Podcasts have taken off in a big way. No one could have foreseen the tsunami soundwave about to hit our eardrums after the launch of the iPod in 2001, but hit it well and truly has. There's now a podcast for the nichest of sub-genres in a head-spinning range of categories and in an ever more baffling array of formats.
While pretty much every publication has a host of their own podcasts, some of the most compelling remain those where it's just a couple of friends sitting around shooting the breeze. Many podcasts are personality led, and don't necessarily have to sound polished or professional to resonate. In most people's pod preferences, there is room for more homegrown, organic sounds too.
The biggest media companies have funds to pour into their podcasts, but it's also possible to launch a podcast as a cash-light amateur. How do you go about getting started? We've rounded up some pointers below.
Decide the basics
Before doing anything you need to decide several important things about your podcast. You need to know what kind of podcast it's going to be - journalism or storytelling? Comedy? Or more of a chat show featuring guests?
You need to decide on what the format is going to be. Some of the best podcasts have various short sections that recur each week (segments) and follow a similar format and release cadence that becomes familiar and comforting to listeners. For example, a show might feature some conversation between two hosts before introducing an interviewee before a wrap-up with the hosts.
Deciding the format as well as the content beforehand is essential so your listeners will be able to easily understand what your podcast is - your 'brand' if you will. You also need to decide on length. Perhaps counterintuitively in a world where we're told attention spans are ever-shrinking, longer can actually be better. People want something they can turn on and forget about for a while. However, don't go overboard. The sweet spot is generally considered to be from 20 minutes up to an hour. But don't worry, many podcast lengths vary from week to week depending on content - some weeks it may be 40 minutes, others it may be an hour plus, and that's ok.
Plan content for your podcast ahead of time so you aren't casting around to find subject matter a few days in advance or, in the worst case scenario, forced to postpone or cancel a podcast. If your podcast focuses on discussing topical issues or current affairs with friends then you can take a more relaxed approach. However, if it centres on interviews, then make sure you have a long list of guests for the coming weeks and that you're always on top of updating it and reaching out to people.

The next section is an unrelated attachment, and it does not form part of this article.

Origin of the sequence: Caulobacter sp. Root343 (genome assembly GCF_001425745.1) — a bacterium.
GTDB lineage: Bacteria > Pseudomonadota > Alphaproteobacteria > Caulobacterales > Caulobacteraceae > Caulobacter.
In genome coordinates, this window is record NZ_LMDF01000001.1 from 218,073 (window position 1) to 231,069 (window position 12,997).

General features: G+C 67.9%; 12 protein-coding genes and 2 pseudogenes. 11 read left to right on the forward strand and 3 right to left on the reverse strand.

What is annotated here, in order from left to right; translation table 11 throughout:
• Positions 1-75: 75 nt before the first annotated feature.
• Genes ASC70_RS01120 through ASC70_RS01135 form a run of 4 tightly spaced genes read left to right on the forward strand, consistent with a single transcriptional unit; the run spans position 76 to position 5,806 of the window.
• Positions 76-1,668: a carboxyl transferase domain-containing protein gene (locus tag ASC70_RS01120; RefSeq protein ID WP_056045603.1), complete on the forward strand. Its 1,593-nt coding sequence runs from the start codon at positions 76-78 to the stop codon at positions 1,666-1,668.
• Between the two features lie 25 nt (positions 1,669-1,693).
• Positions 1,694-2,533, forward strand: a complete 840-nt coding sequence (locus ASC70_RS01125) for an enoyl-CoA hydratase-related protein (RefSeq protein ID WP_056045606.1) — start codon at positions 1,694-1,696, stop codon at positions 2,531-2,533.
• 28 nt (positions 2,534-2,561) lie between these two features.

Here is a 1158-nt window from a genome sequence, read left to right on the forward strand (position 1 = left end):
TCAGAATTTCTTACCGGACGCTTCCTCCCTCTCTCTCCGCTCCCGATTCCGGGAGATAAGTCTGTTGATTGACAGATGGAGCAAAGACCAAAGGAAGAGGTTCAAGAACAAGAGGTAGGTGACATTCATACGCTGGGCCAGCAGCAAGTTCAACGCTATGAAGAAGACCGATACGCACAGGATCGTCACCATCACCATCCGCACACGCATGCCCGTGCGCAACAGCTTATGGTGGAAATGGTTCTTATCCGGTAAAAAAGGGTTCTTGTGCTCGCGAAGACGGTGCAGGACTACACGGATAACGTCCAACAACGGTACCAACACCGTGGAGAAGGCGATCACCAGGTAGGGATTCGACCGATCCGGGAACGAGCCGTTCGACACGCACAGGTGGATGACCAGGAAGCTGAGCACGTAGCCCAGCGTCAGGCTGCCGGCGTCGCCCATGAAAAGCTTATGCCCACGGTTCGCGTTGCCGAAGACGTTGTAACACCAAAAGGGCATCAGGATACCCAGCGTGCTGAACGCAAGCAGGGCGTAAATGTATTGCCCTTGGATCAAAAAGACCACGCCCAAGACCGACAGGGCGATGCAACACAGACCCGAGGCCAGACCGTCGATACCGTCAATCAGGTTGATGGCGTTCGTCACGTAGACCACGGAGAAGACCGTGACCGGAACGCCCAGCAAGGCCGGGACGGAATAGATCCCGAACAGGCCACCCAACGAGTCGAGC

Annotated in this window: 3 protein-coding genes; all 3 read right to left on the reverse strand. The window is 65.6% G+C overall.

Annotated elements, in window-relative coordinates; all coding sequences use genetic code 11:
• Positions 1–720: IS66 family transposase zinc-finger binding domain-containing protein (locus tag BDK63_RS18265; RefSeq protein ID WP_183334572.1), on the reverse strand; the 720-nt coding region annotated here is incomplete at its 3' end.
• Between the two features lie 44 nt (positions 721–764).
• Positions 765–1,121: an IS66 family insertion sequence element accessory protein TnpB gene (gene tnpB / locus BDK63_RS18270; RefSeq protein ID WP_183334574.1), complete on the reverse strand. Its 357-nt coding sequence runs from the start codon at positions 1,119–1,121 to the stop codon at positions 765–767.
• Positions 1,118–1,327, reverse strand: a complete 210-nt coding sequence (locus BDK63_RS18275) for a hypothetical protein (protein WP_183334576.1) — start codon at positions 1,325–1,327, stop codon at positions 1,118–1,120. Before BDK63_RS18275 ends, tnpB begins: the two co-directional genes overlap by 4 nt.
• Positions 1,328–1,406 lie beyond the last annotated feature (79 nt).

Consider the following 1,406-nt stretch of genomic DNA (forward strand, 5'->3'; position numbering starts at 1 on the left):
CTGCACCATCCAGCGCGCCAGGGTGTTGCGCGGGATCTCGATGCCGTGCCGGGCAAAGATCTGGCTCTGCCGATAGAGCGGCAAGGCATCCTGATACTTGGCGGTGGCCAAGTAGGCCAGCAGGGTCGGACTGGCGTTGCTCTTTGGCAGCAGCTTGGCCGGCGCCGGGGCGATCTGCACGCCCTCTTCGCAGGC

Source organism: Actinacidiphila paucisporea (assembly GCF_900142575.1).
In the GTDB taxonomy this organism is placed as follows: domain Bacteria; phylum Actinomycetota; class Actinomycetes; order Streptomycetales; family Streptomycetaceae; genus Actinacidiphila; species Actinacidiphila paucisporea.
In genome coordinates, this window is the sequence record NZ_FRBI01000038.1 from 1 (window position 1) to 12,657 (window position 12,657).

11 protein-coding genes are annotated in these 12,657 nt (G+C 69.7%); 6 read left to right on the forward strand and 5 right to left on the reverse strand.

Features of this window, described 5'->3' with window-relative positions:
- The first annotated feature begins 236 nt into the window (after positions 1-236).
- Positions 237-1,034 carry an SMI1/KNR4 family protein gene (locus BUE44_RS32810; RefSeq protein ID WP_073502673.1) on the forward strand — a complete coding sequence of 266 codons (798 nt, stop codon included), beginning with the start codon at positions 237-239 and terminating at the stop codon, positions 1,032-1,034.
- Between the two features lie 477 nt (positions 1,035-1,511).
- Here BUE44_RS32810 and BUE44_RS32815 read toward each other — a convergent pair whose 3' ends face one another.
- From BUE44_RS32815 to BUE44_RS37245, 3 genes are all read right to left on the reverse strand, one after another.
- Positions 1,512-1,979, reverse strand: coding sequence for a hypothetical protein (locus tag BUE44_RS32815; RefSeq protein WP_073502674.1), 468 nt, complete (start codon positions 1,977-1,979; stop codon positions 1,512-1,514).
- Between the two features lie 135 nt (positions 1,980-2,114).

Get the gear
If you're going to be recording at home, you'll need to invest in a decent, if inexpensive, mic. Shop around for the best offering. You're also going to need editing software to prep the final audio file. There are free options available to download such as Audacity, which is consistently rated highly and even offers a selection of royalty-free music to sample as jingles. Other popular options include Adobe Audition and Apple's GarageBand.
If interviewing, don't feel pressured to get your guest into the studio (or whatever room is standing in for a studio). It's commonplace for podcast interviews to be conducted over the phone. Just try to make sure the sound is as clear as possible, crackly audio is no one's friend.
Learn to use the gear
Get to grips with the technology before you plan to release your first podcast. Practice on a selection of audio files and make sure you're confident before attempting on the real thing.
Launch the pod
Of course you want your podcast splashed all over the front page of iTunes straightaway, but there are a few technical steps along the way. You need to find a hosting platform to host your podcast on. A good option is Buzzsprout, which has very positive reviews and is free for the first 90 days. Through this platform you can then click 'submit to iTunes', as well as different platforms like Spotify, Google Play Music or Stitcher.